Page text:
This week we talk to Tara Brach
Tara Brach is an American psychologist and proponent of Buddhist meditation. She is a guiding teacher and founder of the Insight Meditation Community of Washington, D.C Brach also teaches Buddhist meditation at centers for meditation and yoga in the United States and Europe including Spirit Rock Meditation Center in Woodacre, California, the Kripalu Center,and the Omega Institute for Holistic Studies.
Brach is an engaged Buddhist specializing in the application of Buddhist teachings to emotional healing. Her 2003 book, Radical Acceptance: Embracing Your Life With the Heart of a Buddha, focuses on the use of practices such as mindfulness for healing trauma. Her 2013 book, True Refuge: Finding Peace and Freedom in Your Own Awakened Heart, offers practices for tapping into inner peace and wisdom in the midst of difficulty.
In This Interview, Tara Brach and I Discuss…
- The One You Feed parable
- Being kind to the parts of ourselves that are more primitive
- The difference between feelings and thoughts
- Dropping the storyline
- The question of “What am I unwilling to feel?”
- How we have to go through the difficult emotions to get to peace
- The importance of remembering the good
- Not being addicted to suffering
- The habit of looking for what’s wrong
- What’s the moment like if there is no problem
- How we tend to always anticipating a problem
- How we are almost always lost in thought
- Practicing coming into our senses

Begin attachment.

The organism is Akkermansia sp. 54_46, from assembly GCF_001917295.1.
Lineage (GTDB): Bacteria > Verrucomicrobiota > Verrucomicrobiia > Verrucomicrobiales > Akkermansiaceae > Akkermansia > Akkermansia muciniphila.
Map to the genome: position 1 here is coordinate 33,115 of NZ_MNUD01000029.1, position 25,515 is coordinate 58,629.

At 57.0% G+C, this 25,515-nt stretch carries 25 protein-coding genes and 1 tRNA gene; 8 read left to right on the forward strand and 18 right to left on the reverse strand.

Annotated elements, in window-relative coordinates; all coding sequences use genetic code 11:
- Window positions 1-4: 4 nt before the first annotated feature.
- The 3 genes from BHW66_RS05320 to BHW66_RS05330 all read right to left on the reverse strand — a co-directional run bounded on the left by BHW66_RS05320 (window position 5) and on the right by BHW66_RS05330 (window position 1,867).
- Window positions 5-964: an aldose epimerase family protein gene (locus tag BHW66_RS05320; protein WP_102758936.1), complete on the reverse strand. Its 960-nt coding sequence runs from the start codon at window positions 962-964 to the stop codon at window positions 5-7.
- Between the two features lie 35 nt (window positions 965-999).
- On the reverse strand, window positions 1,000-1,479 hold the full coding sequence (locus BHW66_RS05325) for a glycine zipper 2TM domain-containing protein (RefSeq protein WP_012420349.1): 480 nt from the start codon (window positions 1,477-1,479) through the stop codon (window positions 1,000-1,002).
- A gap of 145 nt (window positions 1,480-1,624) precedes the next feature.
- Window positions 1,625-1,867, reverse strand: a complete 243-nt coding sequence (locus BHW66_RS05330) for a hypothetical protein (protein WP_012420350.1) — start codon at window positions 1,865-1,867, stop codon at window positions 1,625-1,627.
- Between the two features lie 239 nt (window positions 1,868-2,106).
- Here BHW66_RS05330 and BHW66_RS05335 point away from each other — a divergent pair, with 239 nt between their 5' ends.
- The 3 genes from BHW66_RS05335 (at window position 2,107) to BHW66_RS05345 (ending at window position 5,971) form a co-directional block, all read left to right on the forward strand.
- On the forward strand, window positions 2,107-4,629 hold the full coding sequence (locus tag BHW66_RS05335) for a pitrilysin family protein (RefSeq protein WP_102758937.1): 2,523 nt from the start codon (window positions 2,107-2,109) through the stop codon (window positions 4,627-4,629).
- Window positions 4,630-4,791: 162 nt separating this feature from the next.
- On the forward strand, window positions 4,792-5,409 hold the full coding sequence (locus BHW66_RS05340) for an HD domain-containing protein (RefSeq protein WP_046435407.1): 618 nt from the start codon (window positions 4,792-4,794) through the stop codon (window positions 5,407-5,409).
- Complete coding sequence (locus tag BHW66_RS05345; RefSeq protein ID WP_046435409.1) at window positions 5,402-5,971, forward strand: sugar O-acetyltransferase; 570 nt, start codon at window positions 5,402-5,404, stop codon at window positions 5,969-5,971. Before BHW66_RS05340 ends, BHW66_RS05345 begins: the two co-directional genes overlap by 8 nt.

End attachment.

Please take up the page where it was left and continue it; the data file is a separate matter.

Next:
- Self-compassion as the most important quality on the spiritual path
- Only being taught one type of meditation
- Trying different types of meditation until we find the one that works best for us
- The quality that helps people progress on the path of meditation: intention
- How to deal with numbness
- Tara’s tips on dealing with depression
- How depression hates a moving target
- That depression is not our fault
- Finding refuge in difficult times
- Instead of asking “What’s the Meaning” asking “What matters to me here”
Tara Brach Links
A grandfather is talking with his grandson and he says there are two wolves inside of us which are always at war with each other.
One of them is a good wolf which represents things like kindness, bravery and love. The other is a bad wolf, which represents things like greed, hatred and fear.
The grandson stops and thinks about it for a second then he looks up at his grandfather and says, “Grandfather, which one wins?”
The grandfather quietly replies, the one you feedThe Tale of Two Wolves is often attributed to the Cherokee indians but there seems to be no real proof of this. It has also been attributed to evangelical preacher Billy Graham and Irish Playwright George Bernard Shaw. It appears no one knows for sure but this does not diminish the power of the parable.
This parable goes by many names including:
The Tale of Two Wolves
The Parable of the Two Wolves
Which Wolf Do You Feed
Which Wolf are You Feeding
Which Wolf Will You Feed
It also often features different animals, mainly two dogs.